CMS will not have final reconciled CY 2025 reinsurance amounts, reflecting the new benefit and reinsurance percentages that would allow CMS to revert to the previous methodology, until at least CY 2028. CMS plans to make a determination regarding the methodology and amount of prospective reinsurance payments for EGWP sponsors for plan years beyond CY 2025 at a later time. Given that the CY 2025 prospective reinsurance payment amount for Part D Calendar Year EGWPs will rely on CY 2025 bid submissions, CMS plans to announce the CY 2025 prospective reinsurance payment amount for Part D Calendar Year EGWPs with the annual release of the Part D national average monthly bid amount (NAMBA), Part D base beneficiary premium (BBP) and related Part D bid information later this year.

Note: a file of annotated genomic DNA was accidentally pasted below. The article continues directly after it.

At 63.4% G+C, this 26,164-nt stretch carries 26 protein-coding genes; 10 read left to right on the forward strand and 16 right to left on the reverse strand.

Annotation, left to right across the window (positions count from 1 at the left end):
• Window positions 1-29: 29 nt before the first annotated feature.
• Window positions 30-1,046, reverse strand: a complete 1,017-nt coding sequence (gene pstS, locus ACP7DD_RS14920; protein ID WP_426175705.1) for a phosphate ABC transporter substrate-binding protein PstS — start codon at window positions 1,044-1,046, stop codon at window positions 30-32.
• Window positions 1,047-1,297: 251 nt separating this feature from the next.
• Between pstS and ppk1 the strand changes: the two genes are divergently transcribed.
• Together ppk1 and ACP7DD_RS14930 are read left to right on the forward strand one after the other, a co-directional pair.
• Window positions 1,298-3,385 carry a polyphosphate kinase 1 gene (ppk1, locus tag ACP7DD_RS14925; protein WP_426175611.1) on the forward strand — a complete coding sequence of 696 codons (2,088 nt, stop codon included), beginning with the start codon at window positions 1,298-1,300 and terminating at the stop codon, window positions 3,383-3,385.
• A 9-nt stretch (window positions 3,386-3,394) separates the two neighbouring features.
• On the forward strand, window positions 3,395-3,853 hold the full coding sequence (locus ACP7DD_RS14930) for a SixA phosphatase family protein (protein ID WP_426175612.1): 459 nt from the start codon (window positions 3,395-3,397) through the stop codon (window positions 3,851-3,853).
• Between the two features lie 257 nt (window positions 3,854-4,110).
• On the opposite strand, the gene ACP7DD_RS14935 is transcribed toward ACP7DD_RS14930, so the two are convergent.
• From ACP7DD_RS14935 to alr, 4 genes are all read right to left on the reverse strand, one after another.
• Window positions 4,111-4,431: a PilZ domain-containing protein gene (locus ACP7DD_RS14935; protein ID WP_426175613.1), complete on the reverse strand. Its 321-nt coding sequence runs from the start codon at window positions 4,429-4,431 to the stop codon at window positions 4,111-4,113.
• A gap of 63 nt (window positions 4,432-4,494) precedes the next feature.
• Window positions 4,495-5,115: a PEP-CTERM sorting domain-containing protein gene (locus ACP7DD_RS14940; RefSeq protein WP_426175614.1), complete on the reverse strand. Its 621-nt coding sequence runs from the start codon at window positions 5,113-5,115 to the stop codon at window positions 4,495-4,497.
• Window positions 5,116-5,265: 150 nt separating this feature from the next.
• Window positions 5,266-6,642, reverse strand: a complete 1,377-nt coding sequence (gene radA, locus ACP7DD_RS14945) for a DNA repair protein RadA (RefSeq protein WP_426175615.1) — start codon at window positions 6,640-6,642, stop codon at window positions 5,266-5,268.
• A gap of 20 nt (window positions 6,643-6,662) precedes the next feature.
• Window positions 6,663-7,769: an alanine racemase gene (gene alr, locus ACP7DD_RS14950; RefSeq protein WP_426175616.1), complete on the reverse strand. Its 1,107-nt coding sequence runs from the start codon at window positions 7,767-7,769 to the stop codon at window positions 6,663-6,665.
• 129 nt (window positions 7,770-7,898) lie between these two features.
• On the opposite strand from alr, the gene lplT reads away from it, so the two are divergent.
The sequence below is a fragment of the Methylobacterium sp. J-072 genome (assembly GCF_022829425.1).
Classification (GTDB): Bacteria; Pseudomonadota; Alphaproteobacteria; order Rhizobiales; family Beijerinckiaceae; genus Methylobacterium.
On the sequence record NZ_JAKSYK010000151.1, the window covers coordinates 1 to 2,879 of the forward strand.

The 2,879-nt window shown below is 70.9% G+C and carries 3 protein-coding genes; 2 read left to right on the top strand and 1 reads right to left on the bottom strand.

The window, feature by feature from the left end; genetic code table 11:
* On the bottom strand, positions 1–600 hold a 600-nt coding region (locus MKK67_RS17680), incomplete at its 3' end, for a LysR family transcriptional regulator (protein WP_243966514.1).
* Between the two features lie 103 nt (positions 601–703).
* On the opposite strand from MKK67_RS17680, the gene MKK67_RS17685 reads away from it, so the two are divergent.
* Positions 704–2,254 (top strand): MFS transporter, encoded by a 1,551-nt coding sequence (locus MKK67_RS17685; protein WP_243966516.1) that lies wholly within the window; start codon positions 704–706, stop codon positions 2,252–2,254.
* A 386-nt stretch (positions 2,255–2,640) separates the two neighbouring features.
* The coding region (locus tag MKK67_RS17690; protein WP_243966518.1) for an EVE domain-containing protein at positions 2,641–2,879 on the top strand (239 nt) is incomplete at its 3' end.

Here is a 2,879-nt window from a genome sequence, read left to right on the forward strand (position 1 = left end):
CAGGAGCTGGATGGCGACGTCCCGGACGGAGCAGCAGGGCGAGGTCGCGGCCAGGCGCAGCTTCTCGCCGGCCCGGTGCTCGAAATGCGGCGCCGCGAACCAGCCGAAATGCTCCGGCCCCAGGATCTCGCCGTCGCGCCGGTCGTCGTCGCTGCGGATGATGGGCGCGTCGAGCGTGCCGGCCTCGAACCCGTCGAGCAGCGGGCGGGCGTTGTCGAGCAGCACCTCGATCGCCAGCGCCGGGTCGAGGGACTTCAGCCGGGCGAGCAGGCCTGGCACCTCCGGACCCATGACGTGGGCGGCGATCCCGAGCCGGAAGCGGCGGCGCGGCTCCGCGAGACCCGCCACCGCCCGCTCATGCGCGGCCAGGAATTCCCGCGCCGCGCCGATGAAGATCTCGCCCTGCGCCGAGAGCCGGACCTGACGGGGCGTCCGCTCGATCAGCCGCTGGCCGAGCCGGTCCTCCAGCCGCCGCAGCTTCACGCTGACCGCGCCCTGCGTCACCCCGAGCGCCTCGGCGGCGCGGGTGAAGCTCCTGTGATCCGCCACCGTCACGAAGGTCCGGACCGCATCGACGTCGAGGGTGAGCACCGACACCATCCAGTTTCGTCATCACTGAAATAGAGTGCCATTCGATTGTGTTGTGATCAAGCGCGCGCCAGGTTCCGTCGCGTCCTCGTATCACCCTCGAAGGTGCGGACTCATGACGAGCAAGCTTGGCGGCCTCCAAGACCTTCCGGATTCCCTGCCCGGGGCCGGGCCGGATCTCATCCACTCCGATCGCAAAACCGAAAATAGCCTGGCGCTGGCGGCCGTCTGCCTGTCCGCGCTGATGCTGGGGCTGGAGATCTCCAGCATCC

Definition of EA Benefit Design
In CY 2025, the Part D benefit redesign provisions under the IRA limit the available options for sponsors to enhance their benefits to offer an EA plan to the following:
- coverage of drugs that are specifically excluded from Part D drug coverage and/or
- any one or more of the following changes that increase the actuarial value of benefits above the actuarial value of the defined standard prescription drug coverage:
- reduction (or elimination) of the defined standard deductible
- reduction of cost-sharing in the initial coverage phase
Given the limited Part D benefit redesign options for EA plan design, CMS reconsidered what constitutes a permissible EA benefit design and established in this program instruction a process for ensuring that individuals receive value relative to the defined standard benefit when they enroll in an EA plan. For CY 2025, CMS will use the Part D Out-of-Pocket Costs (OOPC) model to estimate the value of EA plans relative to the value of the defined standard benefit.